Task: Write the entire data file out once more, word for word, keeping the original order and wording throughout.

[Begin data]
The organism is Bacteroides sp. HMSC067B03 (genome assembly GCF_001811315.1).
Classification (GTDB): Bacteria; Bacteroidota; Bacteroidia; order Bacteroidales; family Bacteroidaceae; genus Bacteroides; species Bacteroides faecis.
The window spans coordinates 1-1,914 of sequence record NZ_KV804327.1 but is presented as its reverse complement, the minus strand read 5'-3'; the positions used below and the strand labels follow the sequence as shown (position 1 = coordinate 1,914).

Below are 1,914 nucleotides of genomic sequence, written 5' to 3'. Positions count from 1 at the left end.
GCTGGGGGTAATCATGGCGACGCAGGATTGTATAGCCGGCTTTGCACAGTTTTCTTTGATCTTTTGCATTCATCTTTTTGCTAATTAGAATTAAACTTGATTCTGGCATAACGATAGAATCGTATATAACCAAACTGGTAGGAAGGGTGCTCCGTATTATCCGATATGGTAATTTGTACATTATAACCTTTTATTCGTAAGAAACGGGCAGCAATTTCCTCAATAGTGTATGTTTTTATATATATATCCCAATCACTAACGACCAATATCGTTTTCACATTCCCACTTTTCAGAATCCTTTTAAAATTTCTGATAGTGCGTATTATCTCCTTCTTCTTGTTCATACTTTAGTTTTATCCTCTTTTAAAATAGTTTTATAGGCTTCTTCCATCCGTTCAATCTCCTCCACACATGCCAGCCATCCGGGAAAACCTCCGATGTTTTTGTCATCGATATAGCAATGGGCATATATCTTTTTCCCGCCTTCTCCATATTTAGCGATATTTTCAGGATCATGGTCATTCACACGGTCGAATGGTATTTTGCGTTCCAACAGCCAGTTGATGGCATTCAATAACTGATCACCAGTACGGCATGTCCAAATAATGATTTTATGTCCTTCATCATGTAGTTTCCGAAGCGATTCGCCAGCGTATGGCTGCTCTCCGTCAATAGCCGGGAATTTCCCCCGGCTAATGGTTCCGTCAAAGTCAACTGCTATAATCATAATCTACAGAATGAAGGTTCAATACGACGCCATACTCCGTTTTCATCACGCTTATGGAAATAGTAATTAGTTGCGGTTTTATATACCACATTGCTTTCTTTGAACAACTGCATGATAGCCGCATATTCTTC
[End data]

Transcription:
The organism is Bacteroides sp. HMSC067B03 (genome assembly GCF_001811315.1).
Classification (GTDB): Bacteria; Bacteroidota; Bacteroidia; order Bacteroidales; family Bacteroidaceae; genus Bacteroides; species Bacteroides faecis.
The window spans coordinates 1-1,914 of sequence record NZ_KV804327.1 but is presented as its reverse complement, the minus strand read 5'-3'; the positions used below and the strand labels follow the sequence as shown (position 1 = coordinate 1,914).

Below are 1,914 nucleotides of genomic sequence, written 5' to 3'. Positions count from 1 at the left end.
GCTGGGGGTAATCATGGCGACGCAGGATTGTATAGCCGGCTTTGCACAGTTTTCTTTGATCTTTTGCATTCATCTTTTTGCTAATTAGAATTAAACTTGATTCTGGCATAACGATAGAATCGTATATAACCAAACTGGTAGGAAGGGTGCTCCGTATTATCCGATATGGTAATTTGTACATTATAACCTTTTATTCGTAAGAAACGGGCAGCAATTTCCTCAATAGTGTATGTTTTTATATATATATCCCAATCACTAACGACCAATATCGTTTTCACATTCCCACTTTTCAGAATCCTTTTAAAATTTCTGATAGTGCGTATTATCTCCTTCTTCTTGTTCATACTTTAGTTTTATCCTCTTTTAAAATAGTTTTATAGGCTTCTTCCATCCGTTCAATCTCCTCCACACATGCCAGCCATCCGGGAAAACCTCCGATGTTTTTGTCATCGATATAGCAATGGGCATATATCTTTTTCCCGCCTTCTCCATATTTAGCGATATTTTCAGGATCATGGTCATTCACACGGTCGAATGGTATTTTGCGTTCCAACAGCCAGTTGATGGCATTCAATAACTGATCACCAGTACGGCATGTCCAAATAATGATTTTATGTCCTTCATCATGTAGTTTCCGAAGCGATTCGCCAGCGTATGGCTGCTCTCCGTCAATAGCCGGGAATTTCCCCCGGCTAATGGTTCCGTCAAAGTCAACTGCTATAATCATAATCTACAGAATGAAGGTTCAATACGACGCCATACTCCGTTTTCATCACGCTTATGGAAATAGTAATTAGTTGCGGTTTTATATACCACATTGCTTTCTTTGAACAACTGCATGATAGCCGCATATTCTTC